“We’ve got a few guys that are Sydney based but we’ve all bought into the country spirit and we’ve just tried to put out performances for Country that people can be proud of,” he says. “Being a country boy myself, I knew just how important it was playing for Country and when the opportunity came to play for them, that was a really big thing for me, being able to give back to the place that gave me an opportunity in the game in the first place. We just want to put out a brand of footy that people in the country can say ‘Yeah, we’re behind them, they’re representing us.’”
Despite initial interest from the Rays, the fact that a few of his Norths team mates were already on board, and that his chances of game time before a ball was kicked were possibly more favourable, Matwijow’s roots dictated that there was only ever going to be one destination when head coach Darren Coleman sounded him out for his side.
“There was an opportunity there to play for the Rays from the start, but you’ve always got to weigh up where you think you’ll get the best opportunities and I was always leaning towards Country,” he says. “DC (Darren Coleman) was very up front from the start that he wanted me to be involved. I come from the Country and got my first opportunity to come down to Sydney through country rugby, and I felt that maybe it was destiny that my next opportunity might just come from playing for Country again, so I jumped at the chance.”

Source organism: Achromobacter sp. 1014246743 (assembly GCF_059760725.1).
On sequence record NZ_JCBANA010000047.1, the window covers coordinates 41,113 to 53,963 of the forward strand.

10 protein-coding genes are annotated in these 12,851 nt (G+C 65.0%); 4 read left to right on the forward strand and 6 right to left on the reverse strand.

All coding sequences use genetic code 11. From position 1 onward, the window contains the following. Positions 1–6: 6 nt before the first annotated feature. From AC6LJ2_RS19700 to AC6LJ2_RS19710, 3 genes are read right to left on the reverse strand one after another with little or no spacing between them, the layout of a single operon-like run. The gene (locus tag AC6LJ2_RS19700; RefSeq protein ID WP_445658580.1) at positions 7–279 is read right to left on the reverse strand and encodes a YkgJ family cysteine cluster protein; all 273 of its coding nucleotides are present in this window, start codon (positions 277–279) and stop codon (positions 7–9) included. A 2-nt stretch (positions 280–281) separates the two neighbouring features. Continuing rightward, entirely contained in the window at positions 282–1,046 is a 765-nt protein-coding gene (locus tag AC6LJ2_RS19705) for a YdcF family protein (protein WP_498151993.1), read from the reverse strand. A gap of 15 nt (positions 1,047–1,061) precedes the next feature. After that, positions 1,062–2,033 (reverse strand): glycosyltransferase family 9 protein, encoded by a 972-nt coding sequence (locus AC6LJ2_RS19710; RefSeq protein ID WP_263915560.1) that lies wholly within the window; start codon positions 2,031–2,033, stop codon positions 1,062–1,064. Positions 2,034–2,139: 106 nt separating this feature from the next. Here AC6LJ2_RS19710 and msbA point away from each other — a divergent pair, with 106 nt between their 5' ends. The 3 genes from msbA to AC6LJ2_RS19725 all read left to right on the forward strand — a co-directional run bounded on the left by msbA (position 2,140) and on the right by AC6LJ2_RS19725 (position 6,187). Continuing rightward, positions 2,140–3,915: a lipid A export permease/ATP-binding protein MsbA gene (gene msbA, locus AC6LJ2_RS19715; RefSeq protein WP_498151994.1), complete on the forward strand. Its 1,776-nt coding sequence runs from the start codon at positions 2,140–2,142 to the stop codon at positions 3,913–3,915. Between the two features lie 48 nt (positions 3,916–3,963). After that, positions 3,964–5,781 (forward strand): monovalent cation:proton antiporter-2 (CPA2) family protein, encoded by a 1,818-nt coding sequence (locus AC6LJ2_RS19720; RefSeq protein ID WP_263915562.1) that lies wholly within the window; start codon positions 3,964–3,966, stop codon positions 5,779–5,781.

Hailed by team mates, coaches and pundits alike as one of the players most likely to make the jump from clubland to the professional arena over the last couple of seasons, Matwijow’s chances to shine in the big time have been frustratingly sparse. A couple of stints in the Western Force Wider Training Squad culminated in the highlight of his career so far, a run off the bench for the Force against the British & Irish Lions – O’Driscoll, et al – in the tourists’ opening match of their Australian tour last year. But while the rumour mill merely reinforces the fact that he’s being looked at, the holy grail of a professional contract still eludes him.